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Uruguay

Liberalization of the Uruguayan telecommunications marketGomez Pinzon & Asociados Bogota

On December 20 2000, the House of Deputies approved a bill which, among other things, puts an end to the state monopoly of telecommunications services, and creates a regulatory entity over telecommunications operations. Although the bill has not been formally enacted yet, it can be confirmed that it will become binding law shortly (most likely in February 2001), as it has already been approved by both the Senate and the House of Deputies, and no vetoes have been placed by the executive branch in connection with its relevant telecommunications-related provisions.

The bill is encompassed within a more comprehensive policy of the Uruguayan government, aimed at opening up the economy and encouraging free competition.

A summary of the main aspects of the bill are:

It restricts the scope of the Administración Nacional de Telecomunicaciones' (ANTEL) exclusivity to basic telephony, defined as local traffic effected through fixed telephones.

Up to now, ANTEL – the national telecommunications company – benefited from exclusivity over a wide array of telecommunication services (including local and long distance telephone calls) which consequently were excluded from free competition.

Following the bill, long-distance telephone services, value-added telecommunication services and cellular operations would be excluded from ANTEL's exclusivity, and subject to free competition and private capital. Under the bill, companies interested in providing international long-distance telephone services will require the authorization of the executive branch, which will be granted upon compliance of proceedings ensuring equal rights to all interested parties.

The bill authorizes ANTEL – with the authorization of the executive branch – to incorporate or participate in public or private companies, based in Uruguay or abroad, with the purpose of rendering any telecommunications services other than basic telephony. The sale of ANTEL's shares in such companies will require the authorization of the executive branch and will be effected through bid, auction, or stock exchange sale.

Under the bill, telecoms activities must be rendered in accordance with certain basic principles, including broad coverage of the services, adequate levels of investment, appropriate protection for users and consumers, encouraging free competition without prejudice to ANTEL's surviving legal exclusivities, and users' free choice based on clear and accurate information.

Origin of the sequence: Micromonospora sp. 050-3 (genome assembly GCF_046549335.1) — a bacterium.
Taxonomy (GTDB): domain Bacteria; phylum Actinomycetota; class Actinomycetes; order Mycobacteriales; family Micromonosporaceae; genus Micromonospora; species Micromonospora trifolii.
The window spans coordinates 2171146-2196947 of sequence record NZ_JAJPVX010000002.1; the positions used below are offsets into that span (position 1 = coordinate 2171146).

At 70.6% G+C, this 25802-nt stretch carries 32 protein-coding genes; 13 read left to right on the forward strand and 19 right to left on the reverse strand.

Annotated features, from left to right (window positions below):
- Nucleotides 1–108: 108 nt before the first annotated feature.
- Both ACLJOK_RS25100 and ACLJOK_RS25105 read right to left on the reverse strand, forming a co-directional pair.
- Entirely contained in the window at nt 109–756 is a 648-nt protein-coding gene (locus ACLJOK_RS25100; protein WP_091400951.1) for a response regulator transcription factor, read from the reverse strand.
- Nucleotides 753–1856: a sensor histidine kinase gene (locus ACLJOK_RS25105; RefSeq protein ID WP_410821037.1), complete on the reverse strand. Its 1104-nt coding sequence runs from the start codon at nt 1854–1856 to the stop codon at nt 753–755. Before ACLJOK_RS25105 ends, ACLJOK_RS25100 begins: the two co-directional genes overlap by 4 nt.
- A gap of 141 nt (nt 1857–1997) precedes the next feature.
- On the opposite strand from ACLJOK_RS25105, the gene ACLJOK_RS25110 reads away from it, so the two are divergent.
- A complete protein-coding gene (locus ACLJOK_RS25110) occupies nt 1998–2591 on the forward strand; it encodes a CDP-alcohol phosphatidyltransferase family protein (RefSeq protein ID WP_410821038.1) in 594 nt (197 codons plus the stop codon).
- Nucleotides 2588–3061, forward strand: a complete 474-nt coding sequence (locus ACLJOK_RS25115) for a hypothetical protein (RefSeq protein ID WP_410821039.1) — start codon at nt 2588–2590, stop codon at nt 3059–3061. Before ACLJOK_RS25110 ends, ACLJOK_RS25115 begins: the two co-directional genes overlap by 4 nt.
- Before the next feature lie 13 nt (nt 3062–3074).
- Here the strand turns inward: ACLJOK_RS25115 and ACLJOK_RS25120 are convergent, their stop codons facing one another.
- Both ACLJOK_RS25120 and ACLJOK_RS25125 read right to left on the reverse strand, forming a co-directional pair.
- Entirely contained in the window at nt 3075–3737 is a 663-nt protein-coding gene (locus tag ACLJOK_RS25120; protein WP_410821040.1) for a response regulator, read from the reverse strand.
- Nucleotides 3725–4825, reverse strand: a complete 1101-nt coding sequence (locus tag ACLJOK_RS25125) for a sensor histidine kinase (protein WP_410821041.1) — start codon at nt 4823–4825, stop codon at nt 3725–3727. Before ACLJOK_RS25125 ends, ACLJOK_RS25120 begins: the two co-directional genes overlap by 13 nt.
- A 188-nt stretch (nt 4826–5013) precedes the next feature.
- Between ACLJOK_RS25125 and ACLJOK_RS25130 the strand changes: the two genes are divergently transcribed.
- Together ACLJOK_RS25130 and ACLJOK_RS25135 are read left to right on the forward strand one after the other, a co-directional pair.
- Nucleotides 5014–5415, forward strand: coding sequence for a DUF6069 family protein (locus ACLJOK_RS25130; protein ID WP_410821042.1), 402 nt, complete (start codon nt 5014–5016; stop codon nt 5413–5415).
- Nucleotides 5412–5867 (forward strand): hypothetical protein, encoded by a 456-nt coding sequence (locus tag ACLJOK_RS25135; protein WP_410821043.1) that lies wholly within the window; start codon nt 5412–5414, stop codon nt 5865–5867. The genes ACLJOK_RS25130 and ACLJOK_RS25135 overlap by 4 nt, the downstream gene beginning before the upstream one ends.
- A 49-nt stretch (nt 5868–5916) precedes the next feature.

The bill creates a regulatory entity – the Communication Services Regulatory Unit (Unidad Reguladora de Servicios de Comunicaciones, or URSEC) – as an autonomous entity (organo desconcentrado) within the scope of the executive branch.

URSEC will be governed by a three-member commission, designated and removed by the President of the Republic, acting jointly with the Cabinet. Commission members will remain six years in office, be precluded from undertaking any activities – other than teaching – related to the scope of URSEC, and have no professional relationship with the companies subject to URSEC's controlling powers.

URSEC will be responsible for:

  • advising the executive branch in determining and applying the communications policy;
  • controlling compliance with applicable regulations;
  • administering the national radio-electric spectrum;
  • granting licences (locally designated as authorizations) for the use of frequencies in the national radio-electric spectrum;
  • in those cases in which, upon generic authorization of the executive branch, the use of the frequencies are assigned by auction, URSEC will be entitled to set out the term of the assignment and the performance bonds to be placed;
  • approving technical control regulations;
  • enacting rules ensuring compatibility, interconnection and inter-operation of the networks – including the public network – and also ensuring the correct operation of equipment connected to the networks;
  • maintaining international relationships with similar foreign entities;
  • enforcing compliance with this bill and any other applicable regulations; and
  • advising the executive branch on the requirements to be met by those companies or individuals rendering telecom services.

Jonás Bergstein

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